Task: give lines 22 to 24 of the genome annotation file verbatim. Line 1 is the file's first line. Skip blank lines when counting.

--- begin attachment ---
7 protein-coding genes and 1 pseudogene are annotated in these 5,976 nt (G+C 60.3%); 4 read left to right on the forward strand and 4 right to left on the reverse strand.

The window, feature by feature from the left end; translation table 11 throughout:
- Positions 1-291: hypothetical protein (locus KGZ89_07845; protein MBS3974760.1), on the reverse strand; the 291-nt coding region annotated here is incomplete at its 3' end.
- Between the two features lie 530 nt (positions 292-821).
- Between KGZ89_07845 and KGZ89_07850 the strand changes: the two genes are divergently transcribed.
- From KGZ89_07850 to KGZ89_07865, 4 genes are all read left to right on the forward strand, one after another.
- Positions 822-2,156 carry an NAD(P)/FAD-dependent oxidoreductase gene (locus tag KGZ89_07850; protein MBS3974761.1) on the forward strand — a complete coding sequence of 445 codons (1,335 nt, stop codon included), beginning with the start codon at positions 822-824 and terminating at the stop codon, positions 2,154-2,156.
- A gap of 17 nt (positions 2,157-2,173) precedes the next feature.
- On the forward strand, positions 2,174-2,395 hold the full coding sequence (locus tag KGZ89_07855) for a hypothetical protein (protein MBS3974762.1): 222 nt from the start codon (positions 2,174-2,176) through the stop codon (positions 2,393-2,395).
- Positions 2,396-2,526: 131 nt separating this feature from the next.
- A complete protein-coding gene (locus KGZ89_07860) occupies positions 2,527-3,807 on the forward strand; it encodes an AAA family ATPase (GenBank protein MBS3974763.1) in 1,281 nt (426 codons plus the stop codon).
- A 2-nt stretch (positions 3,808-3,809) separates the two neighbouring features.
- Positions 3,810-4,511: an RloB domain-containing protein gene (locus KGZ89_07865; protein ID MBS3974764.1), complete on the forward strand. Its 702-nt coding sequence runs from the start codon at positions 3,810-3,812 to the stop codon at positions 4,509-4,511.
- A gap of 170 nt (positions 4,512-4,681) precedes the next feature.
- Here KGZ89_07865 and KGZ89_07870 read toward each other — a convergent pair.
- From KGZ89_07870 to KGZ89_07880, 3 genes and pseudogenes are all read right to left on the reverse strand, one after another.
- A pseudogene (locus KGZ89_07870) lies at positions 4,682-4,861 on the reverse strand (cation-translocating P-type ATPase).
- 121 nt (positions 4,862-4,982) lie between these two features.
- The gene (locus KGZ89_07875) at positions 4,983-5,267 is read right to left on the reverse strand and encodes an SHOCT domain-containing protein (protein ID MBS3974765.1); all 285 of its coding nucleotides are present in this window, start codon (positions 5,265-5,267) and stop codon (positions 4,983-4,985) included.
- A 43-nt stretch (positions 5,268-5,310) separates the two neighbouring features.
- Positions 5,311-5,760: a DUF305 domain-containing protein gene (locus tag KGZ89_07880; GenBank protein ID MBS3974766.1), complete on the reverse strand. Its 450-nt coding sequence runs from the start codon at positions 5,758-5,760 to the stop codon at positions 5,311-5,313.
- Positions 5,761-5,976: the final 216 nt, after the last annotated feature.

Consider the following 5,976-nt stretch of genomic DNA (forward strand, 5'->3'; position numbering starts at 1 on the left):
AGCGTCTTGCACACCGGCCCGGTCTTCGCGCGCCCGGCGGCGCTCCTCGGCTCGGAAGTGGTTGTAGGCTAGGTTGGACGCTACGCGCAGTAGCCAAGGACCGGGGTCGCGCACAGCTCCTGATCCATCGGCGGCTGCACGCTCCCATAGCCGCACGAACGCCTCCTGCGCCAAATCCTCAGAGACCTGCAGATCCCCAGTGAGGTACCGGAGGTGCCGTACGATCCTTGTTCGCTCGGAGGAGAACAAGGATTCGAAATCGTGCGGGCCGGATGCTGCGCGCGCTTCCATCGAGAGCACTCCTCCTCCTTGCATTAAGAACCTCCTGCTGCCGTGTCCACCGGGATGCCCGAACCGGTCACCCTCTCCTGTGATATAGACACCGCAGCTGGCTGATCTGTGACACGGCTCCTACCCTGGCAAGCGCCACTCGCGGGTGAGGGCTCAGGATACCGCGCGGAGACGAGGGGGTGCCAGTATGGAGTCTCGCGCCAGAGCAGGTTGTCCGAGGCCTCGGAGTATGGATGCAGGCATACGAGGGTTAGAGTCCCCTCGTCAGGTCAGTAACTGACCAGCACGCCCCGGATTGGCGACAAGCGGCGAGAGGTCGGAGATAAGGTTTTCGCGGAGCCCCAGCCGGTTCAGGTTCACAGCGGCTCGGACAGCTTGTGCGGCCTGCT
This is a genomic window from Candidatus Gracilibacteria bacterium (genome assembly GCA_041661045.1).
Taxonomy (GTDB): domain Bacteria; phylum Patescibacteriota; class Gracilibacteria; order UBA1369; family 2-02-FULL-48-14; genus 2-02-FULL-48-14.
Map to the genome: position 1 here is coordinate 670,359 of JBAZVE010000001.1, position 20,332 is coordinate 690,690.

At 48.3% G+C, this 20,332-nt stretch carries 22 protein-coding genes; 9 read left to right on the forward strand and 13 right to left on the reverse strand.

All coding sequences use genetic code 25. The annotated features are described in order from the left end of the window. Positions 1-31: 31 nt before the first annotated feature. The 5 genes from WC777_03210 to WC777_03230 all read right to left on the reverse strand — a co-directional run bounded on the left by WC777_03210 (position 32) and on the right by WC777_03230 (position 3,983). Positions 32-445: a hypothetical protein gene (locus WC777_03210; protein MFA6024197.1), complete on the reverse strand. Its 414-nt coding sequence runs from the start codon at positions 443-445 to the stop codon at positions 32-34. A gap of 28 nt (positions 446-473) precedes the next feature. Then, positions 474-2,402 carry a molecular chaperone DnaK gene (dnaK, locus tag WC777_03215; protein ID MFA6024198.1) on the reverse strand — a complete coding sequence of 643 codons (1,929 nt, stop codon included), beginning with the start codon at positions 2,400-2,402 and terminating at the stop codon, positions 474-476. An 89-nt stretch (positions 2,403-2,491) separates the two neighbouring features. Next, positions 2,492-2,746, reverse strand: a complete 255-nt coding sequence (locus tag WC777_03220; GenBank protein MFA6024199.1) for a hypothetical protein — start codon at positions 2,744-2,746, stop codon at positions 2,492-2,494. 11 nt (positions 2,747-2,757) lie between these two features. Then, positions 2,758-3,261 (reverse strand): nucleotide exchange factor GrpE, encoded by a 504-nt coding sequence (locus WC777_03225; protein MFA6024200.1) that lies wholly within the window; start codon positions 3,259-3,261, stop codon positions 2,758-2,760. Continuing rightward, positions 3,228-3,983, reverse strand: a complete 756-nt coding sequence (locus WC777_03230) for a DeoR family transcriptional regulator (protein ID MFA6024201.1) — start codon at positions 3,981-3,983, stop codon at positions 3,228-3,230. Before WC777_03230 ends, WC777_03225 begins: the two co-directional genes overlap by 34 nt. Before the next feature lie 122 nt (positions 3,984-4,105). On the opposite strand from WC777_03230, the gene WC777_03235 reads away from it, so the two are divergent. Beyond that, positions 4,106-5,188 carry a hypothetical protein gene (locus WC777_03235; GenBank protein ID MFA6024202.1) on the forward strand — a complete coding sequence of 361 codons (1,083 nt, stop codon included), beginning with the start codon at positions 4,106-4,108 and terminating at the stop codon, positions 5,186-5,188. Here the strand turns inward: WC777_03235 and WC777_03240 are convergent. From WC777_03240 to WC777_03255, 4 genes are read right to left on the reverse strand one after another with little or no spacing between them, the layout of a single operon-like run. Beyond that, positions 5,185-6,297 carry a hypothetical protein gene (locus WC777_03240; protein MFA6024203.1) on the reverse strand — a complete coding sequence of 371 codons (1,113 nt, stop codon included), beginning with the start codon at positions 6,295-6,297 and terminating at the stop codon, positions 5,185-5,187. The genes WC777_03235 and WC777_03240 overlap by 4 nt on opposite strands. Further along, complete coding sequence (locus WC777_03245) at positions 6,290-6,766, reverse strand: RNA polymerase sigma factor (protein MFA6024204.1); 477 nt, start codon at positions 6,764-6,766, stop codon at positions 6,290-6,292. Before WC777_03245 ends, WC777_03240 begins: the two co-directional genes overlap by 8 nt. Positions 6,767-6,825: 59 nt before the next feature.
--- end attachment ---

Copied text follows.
- Positions 5,761-5,976: the final 216 nt, after the last annotated feature.

Consider the following 5,976-nt stretch of genomic DNA (forward strand, 5'->3'; position numbering starts at 1 on the left):
AGCGTCTTGCACACCGGCCCGGTCTTCGCGCGCCCGGCGGCGCTCCTCGGCTCGGAAGTGGTTGTAGGCTAGGTTGGACGCTACGCGCAGTAGCCAAGGACCGGGGTCGCGCACAGCTCCTGATCCATCGGCGGCTGCACGCTCCCATAGCCGCACGAACGCCTCCTGCGCCAAATCCTCAGAGACCTGCAGATCCCCAGTGAGGTACCGGAGGTGCCGTACGATCCTTGTTCGCTCGGAGGAGAACAAGGATTCGAAATCGTGCGGGCCGGATGCTGCGCGCGCTTCCATCGAGAGCACTCCTCCTCCTTGCATTAAGAACCTCCTGCTGCCGTGTCCACCGGGATGCCCGAACCGGTCACCCTCTCCTGTGATATAGACACCGCAGCTGGCTGATCTGTGACACGGCTCCTACCCTGGCAAGCGCCACTCGCGGGTGAGGGCTCAGGATACCGCGCGGAGACGAGGGGGTGCCAGTATGGAGTCTCGCGCCAGAGCAGGTTGTCCGAGGCCTCGGAGTATGGATGCAGGCATACGAGGGTTAGAGTCCCCTCGTCAGGTCAGTAACTGACCAGCACGCCCCGGATTGGCGACAAGCGGCGAGAGGTCGGAGATAAGGTTTTCGCGGAGCCCCAGCCGGTTCAGGTTCACAGCGGCTCGGACAGCTTGTGCGGCCTGCT